Knowing what the cost of living in Paris is, versus the squalid living conditions of many minor American academics and generally hilarious wages in the USA (from which you then have to subtract heath insurance and vacation days... LOL), I know which one I'd be looking down on. It's half a million Euros minimum just to start a McDonalds franchise in one location in Europe; in Paris, a shedload more. That chap with the tie in the photos, he's probably the franchise owner, he's probably a millionaire.

Comment Recording devices are banned in McDonalds (Score 4, Insightful) 1198

Whilst I don't doubt for a moment that Parisian fast food operatives can be rude and physically pushy, it does appear from TFA that he had communication issues and a tendency to be rather arrogant (the whole article starts with "DON'T YOU KNOW WHO I AM? I'M AN ACKNOWLEDGED GENIUS!" and works its way from there).

McDonalds in France (and in the UK and many other countries) do not allow still cameras, video cameras or other recording equipment to be operated inside their restaurants without explicit permission from the managers.

This is clearly labelled on all the doors as you go in, not just in words, but a picture of a camera crossed out.

If you don't agree, go elsewhere, problem avoided.

What seems to have happened is that an attention-seeking American ignored these notices. He was then asked to put away the recording equipment, and he didn't comply. At that point he was probably asked to leave, but from TFA I'm not convinced he knew enough French to realise what was being asked of him. A scuffle then broke out.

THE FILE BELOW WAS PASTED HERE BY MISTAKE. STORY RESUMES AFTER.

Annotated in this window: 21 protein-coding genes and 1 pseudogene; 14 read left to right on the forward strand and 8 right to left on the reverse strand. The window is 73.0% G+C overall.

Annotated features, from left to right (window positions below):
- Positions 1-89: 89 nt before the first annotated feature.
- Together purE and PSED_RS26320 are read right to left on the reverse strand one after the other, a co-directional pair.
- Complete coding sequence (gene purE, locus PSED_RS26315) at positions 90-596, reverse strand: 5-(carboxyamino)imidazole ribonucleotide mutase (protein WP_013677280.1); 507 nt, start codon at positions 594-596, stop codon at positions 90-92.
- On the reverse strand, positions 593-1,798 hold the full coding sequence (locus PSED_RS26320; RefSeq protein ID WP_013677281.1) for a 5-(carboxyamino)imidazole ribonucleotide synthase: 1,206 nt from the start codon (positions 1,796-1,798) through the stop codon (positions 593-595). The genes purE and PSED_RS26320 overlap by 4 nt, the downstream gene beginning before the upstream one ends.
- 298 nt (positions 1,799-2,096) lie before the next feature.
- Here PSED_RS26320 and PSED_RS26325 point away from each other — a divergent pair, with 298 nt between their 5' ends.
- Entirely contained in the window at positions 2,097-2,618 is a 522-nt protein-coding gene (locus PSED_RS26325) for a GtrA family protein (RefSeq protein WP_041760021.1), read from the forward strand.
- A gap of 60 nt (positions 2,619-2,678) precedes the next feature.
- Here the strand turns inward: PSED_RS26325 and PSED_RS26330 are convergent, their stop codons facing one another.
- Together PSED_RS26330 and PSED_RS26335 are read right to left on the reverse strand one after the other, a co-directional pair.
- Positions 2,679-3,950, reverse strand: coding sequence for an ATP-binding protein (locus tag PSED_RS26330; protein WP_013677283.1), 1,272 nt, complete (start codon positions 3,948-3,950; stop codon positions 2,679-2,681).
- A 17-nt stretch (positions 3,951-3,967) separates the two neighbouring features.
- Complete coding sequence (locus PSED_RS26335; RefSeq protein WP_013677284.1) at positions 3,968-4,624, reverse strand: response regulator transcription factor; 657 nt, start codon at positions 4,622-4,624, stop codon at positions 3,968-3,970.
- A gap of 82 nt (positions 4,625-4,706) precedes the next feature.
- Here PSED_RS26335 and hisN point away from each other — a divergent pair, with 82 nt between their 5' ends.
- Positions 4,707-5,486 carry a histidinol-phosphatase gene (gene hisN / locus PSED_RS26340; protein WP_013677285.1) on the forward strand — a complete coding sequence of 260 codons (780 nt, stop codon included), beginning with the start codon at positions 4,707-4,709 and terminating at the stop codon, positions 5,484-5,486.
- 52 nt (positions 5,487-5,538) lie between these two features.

It's important to note that on private premises, the staff can ask you to leave for any reason (it's their shop, not yours) and if you refuse, they can legally use reasonable force. Same anywhere in Europe. In larger cities where they have lots of troublemakers they will even employ professional bouncers (doormen, security guards) to enforce this, but anyone acting with the owner's consent can chuck you out, physically if need be. My first wife was even directly instructed by the police to physically manhandle unruly customers out of her amusement arcade rather than calling 999 (911/112), which seeing as she was a 6'2" amazonian and her customers were weedy videogaming teenagers was rather one-sided, and probably not the Xena experience they had fantasised about. Point is, shop staff can ask you to leave, they don't have to give you a reason, and if you don't comply, they can physically chuck you out perfectly legally.

Now there's clearly a question about whether the amount of force used was reasonable, but that question only arose because he ignored or refused to comply with what is a very, very reasonable request: People in restaurants generally don't want to be filmed. If he's too ignorant or arrogant to deal with that, then scuffles such as the one he described are entirely predictable.

As if to reinforce people's view of him as arrogant and out-of-touch, he appears to have looked up American contact information on WHOIS rather than using the phone number on a French-language website; seemingly he thinking a bunch of IT infrastructure engineers 8,000 miles away are going to be able to do anything about bouncers in a fast food restaurant in a foreign country.